We put 2 coats of McKloskie's spar varnish on our cap rail two mos ago that is admittedly just a beginning and it's already going south in spots. Intention was to get through the winter. May touch up w oil and turpentine (it's a natural anti-fungiside) and finish the job next summer.
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Old 11-03-2014, 02:11 PM   #52
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I've used mc varnish , didn't last on my boat hooks a month. As for dark color on teak that's ok with me. He needs to put another coat on ot get the shine Click image for larger version

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ID:	34127. The port door has the first coat,the hatch has the first coat. Sunday I put another coat on both, the hatch is dark,but with all wood it absorbs differently
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Old 11-03-2014, 02:27 PM   #53
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As long as I don't have to strip varnish every year I'm happy! The varnish companies have really sold their products. Wood expands and contracts paint or epoxy will not last with going on. There is a 65 foot yacht beside my boat the epoxy is breaking off the toe rail in chunks. Why use something that you have to repair every year or so , go enjoy your boat life is to short for that! I don't mind hitting the wood with 220 sand paper and put another coat of le Tonkinois on . Click image for larger version

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Old 11-03-2014, 02:37 PM   #54
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" I don't mind hitting the wood with 220 sand paper and put another coat of le Tonkinois"

That's what we usually do w McKloskie's Spar varnish. It's a long oil soft varnish.
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Old 11-03-2014, 02:42 PM   #55
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If you use linseed oil it will be dark used it on a swim step ladder it is dark. Do not use this product it will leave stains on your clothes. Le Tonkinois will not rub off on you
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Old 11-10-2014, 10:42 AM   #56
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The cost of neglect

I'm in the middle of refinishing the cover boards and toe rail on a 50' Gulf Star sail boat. Thank god the owner is working along side me as nobody would believe the time and effort involved. This boat had been neglected for at least 15 years and over sanded into a wavy mess. The process we are using involves a coat of Smiths penetrating epoxy, followed 24 hours later with a coat of west 105 epoxy, sanded and lightly coated with a follow up coat of Smiths penetrating epoxy and a single coat of Epifanes gloss while the smiths has just became touchable. The followed 24 hrs later a heavy coat of Epifanes gloss and 7 more coats following every 24 hours. This is the procedure recommended by West systems as the three year trouble free varnish job. I will post some pictures later this week. Last fall we had restored some of the cover boards with Smiths penetrating epoxy and 8 coats of Epifanes gloss. When the owner returned this fall the varnish was failing at the joints, the companion way I had build last year showed signs of turning white under the gloss as well. This was after 8 coats of Epifanes as well. This new approach for me is to use the West 105 as well as two coats of Smiths with all repairs done with West 105, cabosil, and color pigment after the first coat of Smiths. The techs at West Systems stated that Epifanes was by far the best varnish available. The teak toe rail was so wavy that I used my air long board to flatten and fair the faces before finish sanding with my Merka DA and Fein. There is a week of sanding alone on the two toe rails before the first coat of Smiths. When working with epoxies masking is imperative on all but flat surfaces as they run like mad as they heat up curing. This owner is one of those guys who does his research and is willing to do what ever it takes to do it right. Time will be the judge. My own boat has a little teak, the eight coats of Epifanes is showing signs already in less than one year. Delta heat and sun play hell on varnish when left exposed. All my handrails have covers for protection and hold up for several years between coats.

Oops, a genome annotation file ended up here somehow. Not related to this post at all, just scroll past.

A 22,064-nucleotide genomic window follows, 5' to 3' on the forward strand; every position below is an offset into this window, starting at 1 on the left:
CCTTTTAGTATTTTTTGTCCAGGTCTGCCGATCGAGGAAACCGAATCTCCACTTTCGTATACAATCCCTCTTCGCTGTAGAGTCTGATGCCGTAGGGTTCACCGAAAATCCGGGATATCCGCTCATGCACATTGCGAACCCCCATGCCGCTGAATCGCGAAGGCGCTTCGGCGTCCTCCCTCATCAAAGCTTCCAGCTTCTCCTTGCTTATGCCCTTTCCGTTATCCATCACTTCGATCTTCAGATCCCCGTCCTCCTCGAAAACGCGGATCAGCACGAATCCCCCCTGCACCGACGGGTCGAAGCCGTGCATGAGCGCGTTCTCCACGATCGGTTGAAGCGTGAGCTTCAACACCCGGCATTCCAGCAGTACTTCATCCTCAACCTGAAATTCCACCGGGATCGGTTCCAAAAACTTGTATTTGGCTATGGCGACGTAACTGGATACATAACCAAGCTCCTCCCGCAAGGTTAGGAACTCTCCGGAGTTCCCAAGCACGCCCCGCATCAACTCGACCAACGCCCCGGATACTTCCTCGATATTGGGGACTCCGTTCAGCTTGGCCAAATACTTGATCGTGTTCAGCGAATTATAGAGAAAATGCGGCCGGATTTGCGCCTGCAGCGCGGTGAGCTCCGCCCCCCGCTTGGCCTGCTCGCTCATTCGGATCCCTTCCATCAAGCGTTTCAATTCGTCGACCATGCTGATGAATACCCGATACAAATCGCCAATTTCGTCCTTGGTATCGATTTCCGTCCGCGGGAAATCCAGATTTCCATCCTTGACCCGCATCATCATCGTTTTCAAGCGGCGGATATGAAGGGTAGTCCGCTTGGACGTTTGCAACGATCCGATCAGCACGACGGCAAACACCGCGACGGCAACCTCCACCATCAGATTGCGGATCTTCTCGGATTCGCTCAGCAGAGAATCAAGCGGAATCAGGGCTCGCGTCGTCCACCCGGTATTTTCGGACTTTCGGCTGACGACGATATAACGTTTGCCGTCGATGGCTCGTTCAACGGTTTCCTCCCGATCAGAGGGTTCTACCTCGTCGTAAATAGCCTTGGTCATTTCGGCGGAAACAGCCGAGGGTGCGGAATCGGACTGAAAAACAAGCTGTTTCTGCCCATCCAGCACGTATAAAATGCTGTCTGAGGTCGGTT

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Old 11-10-2014, 02:54 PM   #57
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My simple rule for any boat I own. NO EXTERIOR WOOD !!!!! I love the look of teak inside and I love the look of well kept exterior teak, on someone elses boat.